You'd be right in thinking that I am including this photo of Tiny a little gratuitously. (See the artistic contrast of grubby boy with fresh picked flower?) It really has little to do with the topic of today's post.

Except if you look in the top righthand corner.

Wild violets.

These wild violets represent my first real foray into foraging in Canada. Sure there was once an idyllic afternoon spent picking plump blueberries in an overgrown graveyard in Salvage, Newfoundland. But, really, that's almost the stuff of gothic romance novels, not real life. No, no, in real life you stumble across a reference to violet jam while avoiding your real work and then begin to wonder whether this could bridge a gap between real work and, well, something more necessary. Like poetry. Or beauty. Serendipity. Goodness.

A little research later (more avoiding of real work), and it was confirmed. The little purple flowers that compete for space between grass, dandelions, and clover in our backyard, are, indeed, wild violets.

Our early spring crop was not going to yield the two cups required of jam, and so the search began. It will be a while before I can look at green patches—city parks, sidewalk verges, cracks in the pavement—without searching for little pops of purple. However, on an evening walk by the river, we found them—carpeting, flowing, filling, growing—growing, growing everywhere. You can almost imagine it. I should have been in a flowing white dress with a basket.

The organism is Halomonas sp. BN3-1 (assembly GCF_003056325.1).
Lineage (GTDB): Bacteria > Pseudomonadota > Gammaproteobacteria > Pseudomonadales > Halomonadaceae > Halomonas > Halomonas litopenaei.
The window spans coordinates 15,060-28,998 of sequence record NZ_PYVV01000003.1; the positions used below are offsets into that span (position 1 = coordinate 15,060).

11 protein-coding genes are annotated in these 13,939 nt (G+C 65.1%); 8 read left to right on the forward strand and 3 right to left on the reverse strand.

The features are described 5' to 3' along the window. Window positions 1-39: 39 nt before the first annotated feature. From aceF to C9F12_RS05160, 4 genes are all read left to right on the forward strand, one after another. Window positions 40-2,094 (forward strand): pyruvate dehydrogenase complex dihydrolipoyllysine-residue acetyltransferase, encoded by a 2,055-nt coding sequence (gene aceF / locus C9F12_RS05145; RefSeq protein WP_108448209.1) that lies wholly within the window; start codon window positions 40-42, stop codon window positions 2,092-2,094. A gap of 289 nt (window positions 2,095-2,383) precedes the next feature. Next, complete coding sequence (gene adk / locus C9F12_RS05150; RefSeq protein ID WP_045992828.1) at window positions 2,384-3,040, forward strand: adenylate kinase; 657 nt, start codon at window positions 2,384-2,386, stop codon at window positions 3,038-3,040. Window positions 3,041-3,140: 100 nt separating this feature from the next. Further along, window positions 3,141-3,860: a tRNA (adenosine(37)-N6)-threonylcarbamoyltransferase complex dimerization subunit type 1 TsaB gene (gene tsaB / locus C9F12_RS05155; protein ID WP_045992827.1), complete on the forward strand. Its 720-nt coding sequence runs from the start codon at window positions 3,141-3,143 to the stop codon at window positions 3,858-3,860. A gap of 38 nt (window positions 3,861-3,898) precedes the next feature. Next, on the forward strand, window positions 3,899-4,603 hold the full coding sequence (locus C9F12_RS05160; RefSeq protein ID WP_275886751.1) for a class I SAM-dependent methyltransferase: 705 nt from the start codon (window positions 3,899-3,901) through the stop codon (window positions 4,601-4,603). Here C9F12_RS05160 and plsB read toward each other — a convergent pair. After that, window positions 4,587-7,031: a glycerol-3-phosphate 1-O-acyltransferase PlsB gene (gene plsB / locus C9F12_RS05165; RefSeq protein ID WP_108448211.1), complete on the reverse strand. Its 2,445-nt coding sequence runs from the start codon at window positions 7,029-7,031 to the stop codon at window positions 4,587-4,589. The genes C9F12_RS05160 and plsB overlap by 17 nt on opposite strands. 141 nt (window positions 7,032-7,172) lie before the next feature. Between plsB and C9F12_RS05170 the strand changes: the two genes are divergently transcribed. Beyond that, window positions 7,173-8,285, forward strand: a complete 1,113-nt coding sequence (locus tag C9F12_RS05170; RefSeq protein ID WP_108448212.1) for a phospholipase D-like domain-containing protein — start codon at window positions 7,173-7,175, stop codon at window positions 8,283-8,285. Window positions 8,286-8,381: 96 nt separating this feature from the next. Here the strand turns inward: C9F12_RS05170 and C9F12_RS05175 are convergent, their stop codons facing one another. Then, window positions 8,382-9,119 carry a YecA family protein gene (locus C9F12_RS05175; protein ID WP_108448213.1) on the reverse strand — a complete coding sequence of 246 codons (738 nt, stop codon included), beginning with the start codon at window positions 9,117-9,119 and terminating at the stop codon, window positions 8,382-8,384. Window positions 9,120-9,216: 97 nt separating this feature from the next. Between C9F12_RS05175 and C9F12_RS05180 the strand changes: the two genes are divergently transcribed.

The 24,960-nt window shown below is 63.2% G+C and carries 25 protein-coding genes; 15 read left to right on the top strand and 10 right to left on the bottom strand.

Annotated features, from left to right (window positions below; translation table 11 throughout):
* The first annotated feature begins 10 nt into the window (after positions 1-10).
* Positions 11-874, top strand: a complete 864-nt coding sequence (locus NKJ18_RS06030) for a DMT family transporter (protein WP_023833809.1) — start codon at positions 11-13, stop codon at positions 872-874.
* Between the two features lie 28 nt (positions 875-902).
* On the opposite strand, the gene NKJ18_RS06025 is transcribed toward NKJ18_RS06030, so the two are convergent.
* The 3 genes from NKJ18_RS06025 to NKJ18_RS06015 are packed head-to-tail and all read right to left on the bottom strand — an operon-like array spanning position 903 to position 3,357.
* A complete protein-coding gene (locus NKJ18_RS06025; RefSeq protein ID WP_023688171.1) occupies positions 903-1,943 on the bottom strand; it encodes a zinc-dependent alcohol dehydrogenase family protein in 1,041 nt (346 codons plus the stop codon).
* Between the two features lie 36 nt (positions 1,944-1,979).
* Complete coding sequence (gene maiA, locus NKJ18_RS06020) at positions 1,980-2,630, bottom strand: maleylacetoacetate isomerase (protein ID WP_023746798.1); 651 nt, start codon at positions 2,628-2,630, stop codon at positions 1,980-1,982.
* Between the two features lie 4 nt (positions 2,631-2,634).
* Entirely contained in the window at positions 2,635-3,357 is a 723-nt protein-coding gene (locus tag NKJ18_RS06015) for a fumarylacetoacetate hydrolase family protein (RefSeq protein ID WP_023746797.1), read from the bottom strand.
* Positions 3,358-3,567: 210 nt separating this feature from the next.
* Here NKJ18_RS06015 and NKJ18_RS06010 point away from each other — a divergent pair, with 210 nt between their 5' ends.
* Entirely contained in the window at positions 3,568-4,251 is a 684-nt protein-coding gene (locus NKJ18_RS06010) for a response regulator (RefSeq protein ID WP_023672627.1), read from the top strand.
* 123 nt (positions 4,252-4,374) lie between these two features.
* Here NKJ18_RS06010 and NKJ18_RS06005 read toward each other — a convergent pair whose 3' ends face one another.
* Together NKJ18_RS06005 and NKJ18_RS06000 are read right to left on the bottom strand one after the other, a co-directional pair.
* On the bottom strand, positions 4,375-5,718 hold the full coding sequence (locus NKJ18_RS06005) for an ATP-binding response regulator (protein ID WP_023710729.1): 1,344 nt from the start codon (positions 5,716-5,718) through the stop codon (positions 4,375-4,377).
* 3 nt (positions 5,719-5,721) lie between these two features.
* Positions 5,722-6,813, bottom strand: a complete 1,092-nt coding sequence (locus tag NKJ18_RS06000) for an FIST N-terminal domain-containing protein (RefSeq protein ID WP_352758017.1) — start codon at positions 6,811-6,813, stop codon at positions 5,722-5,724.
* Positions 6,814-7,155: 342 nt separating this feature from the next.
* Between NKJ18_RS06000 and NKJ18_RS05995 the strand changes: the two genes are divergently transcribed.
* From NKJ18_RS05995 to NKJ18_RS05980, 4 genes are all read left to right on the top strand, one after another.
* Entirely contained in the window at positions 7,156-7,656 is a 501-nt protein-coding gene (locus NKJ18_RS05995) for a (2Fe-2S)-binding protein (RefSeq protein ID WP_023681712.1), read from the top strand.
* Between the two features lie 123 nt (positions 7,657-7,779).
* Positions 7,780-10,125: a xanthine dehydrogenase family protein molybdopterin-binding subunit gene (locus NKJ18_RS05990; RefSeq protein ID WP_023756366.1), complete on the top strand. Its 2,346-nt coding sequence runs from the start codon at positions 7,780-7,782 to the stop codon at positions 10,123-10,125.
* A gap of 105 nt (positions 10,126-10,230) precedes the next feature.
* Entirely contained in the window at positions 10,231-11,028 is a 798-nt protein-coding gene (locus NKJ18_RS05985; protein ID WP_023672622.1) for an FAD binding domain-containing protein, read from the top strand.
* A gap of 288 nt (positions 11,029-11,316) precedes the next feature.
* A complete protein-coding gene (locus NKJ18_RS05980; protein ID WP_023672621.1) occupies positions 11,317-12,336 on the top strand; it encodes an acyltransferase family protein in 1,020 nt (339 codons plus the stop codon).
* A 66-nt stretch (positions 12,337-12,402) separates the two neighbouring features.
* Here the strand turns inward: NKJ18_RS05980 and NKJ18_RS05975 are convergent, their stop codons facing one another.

Of course, I wasn't. (That's what happens when poetry goes on in real life. Instead, I was dressed as I was with a dog puppet expertly tucked under one arm, an actual dog tramping and trundling, and a blue bowl, too small for the task at hand.)

You do what you can with poetry.

While jam seems inevitable at this point, it was not to be. The pesky matter of a sign claiming they (curse them) would be spraying pesticides for Japanese knotweed, was just ambiguous enough to bring doubt as to time and place. Those beautiful, abundant violets were, necessarily, abandoned.

But not so the plans for jam. A few days of foraging fields (soccer), front yards (other people's), and backyards (our own) and we were back in business.

Et, voilà! Or should I say, And, Violets! (Jam, that is).

Worth it, don't you think?


  1. I actually bought a long, flowing dress and a basket, to be suitably attired for a similar foray many years ago. When I was young and romantic, not jaded and disillusioned like now! Well, just a little bit...
    Is that LILAC in the vase on the sill? The most heavenly scent...
    Wonderful pics, love that the end of Tiny's nose is yellow!!

    1. Yes, our neighbour has a lilac tree and gave us a spray that morning. I couldn't resist getting them into the shot as well. The kitchen smells gorgeous.

  2. This comment has been removed by the author.

  3. i must de-lurk to tell you how much I love everything about this post. I love the wild violets - we have them too, but I have never thought to make jam from them (although I jam many other things). I love that you forage. I love your lilacs. And I really admire your photographs. They are lovely, and beautifully composed.
    But mostly, I am very glad that R found you, and that you seem so well suited to one another, and so happy. One of these days, I will have to actually meet you in person! Tell R to get on that… : )

  4. It's so lovely to hear from you, Catherine. And to hear such sweet things! Looking forward to meeting up one day. I'll get R on to it ;-)